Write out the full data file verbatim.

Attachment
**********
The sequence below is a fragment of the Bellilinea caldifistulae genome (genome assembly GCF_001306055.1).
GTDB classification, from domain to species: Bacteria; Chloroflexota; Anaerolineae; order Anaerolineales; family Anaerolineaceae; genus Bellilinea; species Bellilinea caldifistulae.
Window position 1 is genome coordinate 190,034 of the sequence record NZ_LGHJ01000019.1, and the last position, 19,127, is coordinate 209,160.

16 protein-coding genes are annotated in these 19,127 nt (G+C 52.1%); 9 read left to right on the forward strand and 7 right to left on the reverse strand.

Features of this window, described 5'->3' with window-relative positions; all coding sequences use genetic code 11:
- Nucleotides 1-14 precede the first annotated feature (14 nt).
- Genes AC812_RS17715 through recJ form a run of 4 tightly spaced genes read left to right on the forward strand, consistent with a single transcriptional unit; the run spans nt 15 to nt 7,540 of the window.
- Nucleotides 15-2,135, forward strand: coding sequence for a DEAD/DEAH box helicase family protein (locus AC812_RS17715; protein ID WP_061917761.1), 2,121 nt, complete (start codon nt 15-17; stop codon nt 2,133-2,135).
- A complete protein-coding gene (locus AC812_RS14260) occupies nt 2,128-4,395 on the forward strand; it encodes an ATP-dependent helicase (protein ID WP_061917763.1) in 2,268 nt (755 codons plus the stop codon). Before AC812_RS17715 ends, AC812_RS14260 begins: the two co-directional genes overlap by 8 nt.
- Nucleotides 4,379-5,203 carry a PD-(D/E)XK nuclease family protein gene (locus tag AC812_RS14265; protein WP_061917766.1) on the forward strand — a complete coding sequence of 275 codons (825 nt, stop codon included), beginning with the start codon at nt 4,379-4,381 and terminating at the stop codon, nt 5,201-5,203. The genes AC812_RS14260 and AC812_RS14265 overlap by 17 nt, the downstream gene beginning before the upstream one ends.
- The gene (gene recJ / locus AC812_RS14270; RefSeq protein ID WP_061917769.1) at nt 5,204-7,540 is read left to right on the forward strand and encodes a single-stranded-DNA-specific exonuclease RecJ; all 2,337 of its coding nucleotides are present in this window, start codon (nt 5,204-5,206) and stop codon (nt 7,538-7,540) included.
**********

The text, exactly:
The sequence below is a fragment of the Bellilinea caldifistulae genome (genome assembly GCF_001306055.1).
GTDB classification, from domain to species: Bacteria; Chloroflexota; Anaerolineae; order Anaerolineales; family Anaerolineaceae; genus Bellilinea; species Bellilinea caldifistulae.
Window position 1 is genome coordinate 190,034 of the sequence record NZ_LGHJ01000019.1, and the last position, 19,127, is coordinate 209,160.

16 protein-coding genes are annotated in these 19,127 nt (G+C 52.1%); 9 read left to right on the forward strand and 7 right to left on the reverse strand.

Features of this window, described 5'->3' with window-relative positions; all coding sequences use genetic code 11:
- Nucleotides 1-14 precede the first annotated feature (14 nt).
- Genes AC812_RS17715 through recJ form a run of 4 tightly spaced genes read left to right on the forward strand, consistent with a single transcriptional unit; the run spans nt 15 to nt 7,540 of the window.
- Nucleotides 15-2,135, forward strand: coding sequence for a DEAD/DEAH box helicase family protein (locus AC812_RS17715; protein ID WP_061917761.1), 2,121 nt, complete (start codon nt 15-17; stop codon nt 2,133-2,135).
- A complete protein-coding gene (locus AC812_RS14260) occupies nt 2,128-4,395 on the forward strand; it encodes an ATP-dependent helicase (protein ID WP_061917763.1) in 2,268 nt (755 codons plus the stop codon). Before AC812_RS17715 ends, AC812_RS14260 begins: the two co-directional genes overlap by 8 nt.
- Nucleotides 4,379-5,203 carry a PD-(D/E)XK nuclease family protein gene (locus tag AC812_RS14265; protein WP_061917766.1) on the forward strand — a complete coding sequence of 275 codons (825 nt, stop codon included), beginning with the start codon at nt 4,379-4,381 and terminating at the stop codon, nt 5,201-5,203. The genes AC812_RS14260 and AC812_RS14265 overlap by 17 nt, the downstream gene beginning before the upstream one ends.
- The gene (gene recJ / locus AC812_RS14270; RefSeq protein ID WP_061917769.1) at nt 5,204-7,540 is read left to right on the forward strand and encodes a single-stranded-DNA-specific exonuclease RecJ; all 2,337 of its coding nucleotides are present in this window, start codon (nt 5,204-5,206) and stop codon (nt 7,538-7,540) included.